An article by Kate Rew in Mslexia sent me scuttling off to explore my writing for something that I had not thought about before. 'Find your voice' was Rew's review of a writing holiday (I should be so lucky, lucky, lucky, lucky) with the novelist Susan Elderkin and her search for her writer's voice. Deposited on a Greek island she undertakes various exercises to find a voice that was right, and one that encompassed style and genre. I had never thought of this and had blindly pressed on with a confidence in my own voice that I probably had no right to possess.
I once moaned to a friend that I felt I had no style in the clothes department. I have always admired those who could sling on their Marks and Spencers ensembles with a casualness that defied me. Happy to mix an expensive skirt with a jacket from a charity shop, my friend insisted that I did have style, and it was all my own. I could have taken this one of two ways but as Trinny and Susannah have so far failed to turn up on the doorstep, I have stuck to the theory that I do have some sense of style in there somewhere. I also think that I have applied this 'theory' to my writing.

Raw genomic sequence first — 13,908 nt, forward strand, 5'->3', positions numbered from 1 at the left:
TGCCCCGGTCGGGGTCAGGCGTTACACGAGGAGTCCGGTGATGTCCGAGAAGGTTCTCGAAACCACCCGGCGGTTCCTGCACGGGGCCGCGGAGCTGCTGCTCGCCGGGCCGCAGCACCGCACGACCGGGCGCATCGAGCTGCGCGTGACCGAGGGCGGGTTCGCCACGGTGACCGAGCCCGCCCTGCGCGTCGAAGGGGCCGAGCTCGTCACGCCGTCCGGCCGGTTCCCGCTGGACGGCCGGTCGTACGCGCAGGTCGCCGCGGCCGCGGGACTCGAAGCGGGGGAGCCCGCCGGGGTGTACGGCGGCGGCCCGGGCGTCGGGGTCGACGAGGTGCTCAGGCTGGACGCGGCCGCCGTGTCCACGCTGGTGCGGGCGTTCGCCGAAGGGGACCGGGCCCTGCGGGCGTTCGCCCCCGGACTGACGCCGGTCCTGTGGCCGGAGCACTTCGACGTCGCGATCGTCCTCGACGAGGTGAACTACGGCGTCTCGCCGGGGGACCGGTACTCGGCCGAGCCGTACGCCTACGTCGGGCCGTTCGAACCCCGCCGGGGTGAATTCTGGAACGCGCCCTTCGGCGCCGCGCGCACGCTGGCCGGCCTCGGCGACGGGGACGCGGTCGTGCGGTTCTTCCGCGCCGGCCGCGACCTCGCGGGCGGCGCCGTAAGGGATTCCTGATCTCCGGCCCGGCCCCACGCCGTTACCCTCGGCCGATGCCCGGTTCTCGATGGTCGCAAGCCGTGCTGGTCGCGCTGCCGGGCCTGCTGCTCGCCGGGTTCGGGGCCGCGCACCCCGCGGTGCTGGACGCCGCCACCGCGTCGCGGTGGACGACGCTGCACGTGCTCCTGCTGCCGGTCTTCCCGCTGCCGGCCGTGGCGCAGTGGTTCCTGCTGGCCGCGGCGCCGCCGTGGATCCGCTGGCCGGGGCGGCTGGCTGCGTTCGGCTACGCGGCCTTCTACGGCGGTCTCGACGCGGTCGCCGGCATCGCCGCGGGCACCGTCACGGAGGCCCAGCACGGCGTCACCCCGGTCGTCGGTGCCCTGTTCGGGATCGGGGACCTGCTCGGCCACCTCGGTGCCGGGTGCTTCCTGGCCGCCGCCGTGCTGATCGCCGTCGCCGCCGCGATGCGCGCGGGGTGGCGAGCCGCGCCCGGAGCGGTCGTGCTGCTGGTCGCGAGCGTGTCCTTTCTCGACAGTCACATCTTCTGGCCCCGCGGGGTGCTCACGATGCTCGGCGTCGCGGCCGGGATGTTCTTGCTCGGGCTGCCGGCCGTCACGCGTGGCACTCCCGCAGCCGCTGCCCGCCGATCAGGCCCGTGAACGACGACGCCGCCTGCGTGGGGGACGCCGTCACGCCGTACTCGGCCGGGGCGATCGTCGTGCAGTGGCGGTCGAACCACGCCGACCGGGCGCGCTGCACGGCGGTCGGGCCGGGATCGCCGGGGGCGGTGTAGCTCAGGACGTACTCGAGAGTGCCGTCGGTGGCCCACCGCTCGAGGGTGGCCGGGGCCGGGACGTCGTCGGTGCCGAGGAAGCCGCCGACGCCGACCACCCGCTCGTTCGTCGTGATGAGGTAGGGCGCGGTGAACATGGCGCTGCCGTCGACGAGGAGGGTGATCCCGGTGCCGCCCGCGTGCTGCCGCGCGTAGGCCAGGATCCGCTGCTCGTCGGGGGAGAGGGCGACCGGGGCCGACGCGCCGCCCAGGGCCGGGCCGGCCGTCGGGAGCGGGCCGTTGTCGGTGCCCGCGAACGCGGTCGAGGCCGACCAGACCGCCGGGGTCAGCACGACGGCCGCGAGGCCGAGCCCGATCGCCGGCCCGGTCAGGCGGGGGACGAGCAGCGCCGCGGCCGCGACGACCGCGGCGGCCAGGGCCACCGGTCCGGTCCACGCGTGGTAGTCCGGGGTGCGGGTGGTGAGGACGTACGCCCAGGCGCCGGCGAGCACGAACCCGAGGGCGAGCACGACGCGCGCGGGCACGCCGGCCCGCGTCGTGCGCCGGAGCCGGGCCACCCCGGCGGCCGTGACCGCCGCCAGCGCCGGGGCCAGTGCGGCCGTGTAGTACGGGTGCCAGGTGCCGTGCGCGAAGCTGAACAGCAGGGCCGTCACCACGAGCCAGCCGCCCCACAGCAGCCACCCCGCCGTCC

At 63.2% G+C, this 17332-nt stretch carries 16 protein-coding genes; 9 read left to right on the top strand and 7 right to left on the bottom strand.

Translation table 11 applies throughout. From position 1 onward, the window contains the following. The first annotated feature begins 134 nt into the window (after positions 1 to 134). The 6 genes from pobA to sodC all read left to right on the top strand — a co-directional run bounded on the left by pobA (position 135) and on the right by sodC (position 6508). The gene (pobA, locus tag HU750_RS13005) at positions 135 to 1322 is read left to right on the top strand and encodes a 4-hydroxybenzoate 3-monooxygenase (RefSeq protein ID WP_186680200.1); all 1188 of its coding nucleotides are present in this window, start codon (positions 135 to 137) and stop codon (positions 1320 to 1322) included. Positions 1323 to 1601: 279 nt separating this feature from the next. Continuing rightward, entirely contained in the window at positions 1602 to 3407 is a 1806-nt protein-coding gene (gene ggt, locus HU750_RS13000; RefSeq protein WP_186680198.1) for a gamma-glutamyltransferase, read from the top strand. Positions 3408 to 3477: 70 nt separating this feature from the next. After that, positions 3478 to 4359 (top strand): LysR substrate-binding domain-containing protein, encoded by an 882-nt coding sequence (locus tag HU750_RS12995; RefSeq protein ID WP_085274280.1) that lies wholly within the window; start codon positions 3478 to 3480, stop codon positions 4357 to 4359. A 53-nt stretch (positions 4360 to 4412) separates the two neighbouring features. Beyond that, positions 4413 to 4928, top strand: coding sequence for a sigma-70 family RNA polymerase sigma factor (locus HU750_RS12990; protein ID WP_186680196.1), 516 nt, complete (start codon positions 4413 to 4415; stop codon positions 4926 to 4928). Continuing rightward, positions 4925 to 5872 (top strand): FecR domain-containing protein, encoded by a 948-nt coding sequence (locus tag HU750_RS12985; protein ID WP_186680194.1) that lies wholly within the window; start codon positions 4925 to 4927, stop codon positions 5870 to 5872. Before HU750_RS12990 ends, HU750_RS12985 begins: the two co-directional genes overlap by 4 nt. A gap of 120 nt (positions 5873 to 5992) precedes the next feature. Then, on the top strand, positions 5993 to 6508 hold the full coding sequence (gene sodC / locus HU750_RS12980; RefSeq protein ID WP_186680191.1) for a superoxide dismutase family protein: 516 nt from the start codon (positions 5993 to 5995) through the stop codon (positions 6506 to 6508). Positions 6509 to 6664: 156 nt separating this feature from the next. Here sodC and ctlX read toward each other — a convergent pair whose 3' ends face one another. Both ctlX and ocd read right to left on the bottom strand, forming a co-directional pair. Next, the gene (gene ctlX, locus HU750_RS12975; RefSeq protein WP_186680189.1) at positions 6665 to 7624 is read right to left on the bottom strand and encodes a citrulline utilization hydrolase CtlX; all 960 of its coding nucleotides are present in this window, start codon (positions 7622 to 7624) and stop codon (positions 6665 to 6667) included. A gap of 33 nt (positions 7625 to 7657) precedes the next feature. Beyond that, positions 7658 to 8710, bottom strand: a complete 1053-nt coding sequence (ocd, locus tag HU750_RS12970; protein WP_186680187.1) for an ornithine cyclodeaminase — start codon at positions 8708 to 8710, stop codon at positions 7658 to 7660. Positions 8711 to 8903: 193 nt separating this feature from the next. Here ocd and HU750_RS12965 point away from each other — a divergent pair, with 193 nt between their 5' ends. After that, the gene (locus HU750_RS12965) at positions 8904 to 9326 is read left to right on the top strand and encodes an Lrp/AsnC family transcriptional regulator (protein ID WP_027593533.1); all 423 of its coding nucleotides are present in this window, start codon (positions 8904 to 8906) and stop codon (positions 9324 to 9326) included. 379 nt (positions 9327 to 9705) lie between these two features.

We all have to start somewhere and I have often thought that a useful tool for the fledgling writer would be to take a sneaky peek at the first drafts of our greatest writers. Darley Anderson credits himself with 'finding' Sheila Quigley and cashed in on the story of the grandmother from the Homelands Estate in Sunderland. However, Sheila was like all of us, she went through rejection after rejection and looks back at her early work with a shiver of bad grammar and punctuation. Only when she hit upon the idea for 'Run for Home' did she truly find a style and voice that shouted above others.
In the beginning I remember thinking that I could only write science fantasy as this was where I felt confident and here my voice was strong. Advice, exercise and plodding through some dire creative writing course showed me otherwise. I did have a voice, I could take it wherever it needed to be and sometimes it was a loud, shouty voice that was really rather good.
One of my favourite saying is 'the day you stop learning is the day you start dying' and I take this very seriously. I hope my 'voice' is gaining strength with each new piece I write and that my ignorant beginnings have become part of this long road to where I eventually want to be. And if no one is listening then I will just have to shout a bit louder!